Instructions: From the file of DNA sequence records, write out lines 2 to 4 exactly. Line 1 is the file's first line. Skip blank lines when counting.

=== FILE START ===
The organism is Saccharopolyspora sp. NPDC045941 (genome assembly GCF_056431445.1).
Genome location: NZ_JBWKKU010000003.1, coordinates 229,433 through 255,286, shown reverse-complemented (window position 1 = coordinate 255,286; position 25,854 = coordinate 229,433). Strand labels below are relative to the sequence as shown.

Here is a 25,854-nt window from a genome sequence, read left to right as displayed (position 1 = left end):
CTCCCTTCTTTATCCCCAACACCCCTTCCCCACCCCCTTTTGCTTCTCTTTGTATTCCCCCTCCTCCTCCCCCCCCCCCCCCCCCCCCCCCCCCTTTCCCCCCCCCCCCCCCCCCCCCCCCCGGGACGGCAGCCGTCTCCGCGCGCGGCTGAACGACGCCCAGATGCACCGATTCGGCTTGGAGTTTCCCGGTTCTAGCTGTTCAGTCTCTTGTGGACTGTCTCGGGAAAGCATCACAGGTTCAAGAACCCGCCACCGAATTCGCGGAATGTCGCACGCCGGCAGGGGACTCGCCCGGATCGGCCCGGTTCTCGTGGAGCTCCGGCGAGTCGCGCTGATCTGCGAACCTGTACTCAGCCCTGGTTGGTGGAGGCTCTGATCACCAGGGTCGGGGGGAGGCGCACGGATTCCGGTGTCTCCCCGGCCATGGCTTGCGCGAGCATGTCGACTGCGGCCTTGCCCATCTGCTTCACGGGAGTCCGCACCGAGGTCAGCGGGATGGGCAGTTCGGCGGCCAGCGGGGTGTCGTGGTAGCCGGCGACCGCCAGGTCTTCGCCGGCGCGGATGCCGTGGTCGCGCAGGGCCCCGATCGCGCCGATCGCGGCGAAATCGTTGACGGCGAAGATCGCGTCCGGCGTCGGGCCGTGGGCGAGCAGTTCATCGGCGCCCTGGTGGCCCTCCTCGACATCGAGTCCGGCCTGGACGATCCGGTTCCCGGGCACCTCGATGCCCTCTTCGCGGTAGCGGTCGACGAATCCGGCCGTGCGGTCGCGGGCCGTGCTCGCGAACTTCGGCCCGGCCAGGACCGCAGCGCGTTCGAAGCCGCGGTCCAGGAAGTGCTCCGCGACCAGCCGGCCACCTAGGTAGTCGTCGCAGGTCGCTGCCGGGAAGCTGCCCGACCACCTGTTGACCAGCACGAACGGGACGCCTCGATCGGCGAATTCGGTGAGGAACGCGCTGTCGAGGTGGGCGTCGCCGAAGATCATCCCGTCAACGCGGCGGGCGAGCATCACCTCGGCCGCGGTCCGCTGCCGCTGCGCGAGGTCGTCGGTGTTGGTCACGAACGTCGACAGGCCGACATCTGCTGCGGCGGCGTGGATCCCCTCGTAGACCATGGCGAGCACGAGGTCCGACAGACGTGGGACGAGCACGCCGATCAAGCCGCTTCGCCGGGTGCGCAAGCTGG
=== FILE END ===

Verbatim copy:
Genome location: NZ_JBWKKU010000003.1, coordinates 229,433 through 255,286, shown reverse-complemented (window position 1 = coordinate 255,286; position 25,854 = coordinate 229,433). Strand labels below are relative to the sequence as shown.

Here is a 25,854-nt window from a genome sequence, read left to right as displayed (position 1 = left end):
CTCCCTTCTTTATCCCCAACACCCCTTCCCCACCCCCTTTTGCTTCTCTTTGTATTCCCCCTCCTCCTCCCCCCCCCCCCCCCCCCCCCCCCCCTTTCCCCCCCCCCCCCCCCCCCCCCCCCGGGACGGCAGCCGTCTCCGCGCGCGGCTGAACGACGCCCAGATGCACCGATTCGGCTTGGAGTTTCCCGGTTCTAGCTGTTCAGTCTCTTGTGGACTGTCTCGGGAAAGCATCACAGGTTCAAGAACCCGCCACCGAATTCGCGGAATGTCGCACGCCGGCAGGGGACTCGCCCGGATCGGCCCGGTTCTCGTGGAGCTCCGGCGAGTCGCGCTGATCTGCGAACCTGTACTCAGCCCTGGTTGGTGGAGGCTCTGATCACCAGGGTCGGGGGGAGGCGCACGGATTCCGGTGTCTCCCCGGCCATGGCTTGCGCGAGCATGTCGACTGCGGCCTTGCCCATCTGCTTCACGGGAGTCCGCACCGAGGTCAGCGGGATGGGCAGTTCGGCGGCCAGCGGGGTGTCGTGGTAGCCGGCGACCGCCAGGTCTTCGCCGGCGCGGATGCCGTGGTCGCGCAGGGCCCCGATCGCGCCGATCGCGGCGAAATCGTTGACGGCGAAGATCGCGTCCGGCGTCGGGCCGTGGGCGAGCAGTTCATCGGCGCCCTGGTGGCCCTCCTCGACATCGAGTCCGGCCTGGACGATCCGGTTCCCGGGCACCTCGATGCCCTCTTCGCGGTAGCGGTCGACGAATCCGGCCGTGCGGTCGCGGGCCGTGCTCGCGAACTTCGGCCCGGCCAGGACCGCAGCGCGTTCGAAGCCGCGGTCCAGGAAGTGCTCCGCGACCAGCCGGCCACCTAGGTAGTCGTCGCAGGTCGCTGCCGGGAAGCTGCCCGACCACCTGTTGACCAGCACGAACGGGACGCCTCGATCGGCGAATTCGGTGAGGAACGCGCTGTCGAGGTGGGCGTCGCCGAAGATCATCCCGTCAACGCGGCGGGCGAGCATCACCTCGGCCGCGGTCCGCTGCCGCTGCGCGAGGTCGTCGGTGTTGGTCACGAACGTCGACAGGCCGACATCTGCTGCGGCGGCGTGGATCCCCTCGTAGACCATGGCGAGCACGAGGTCCGACAGACGTGGGACGAGCACGCCGATCAAGCCGCTTCGCCGGGTGCGCAAGCTGG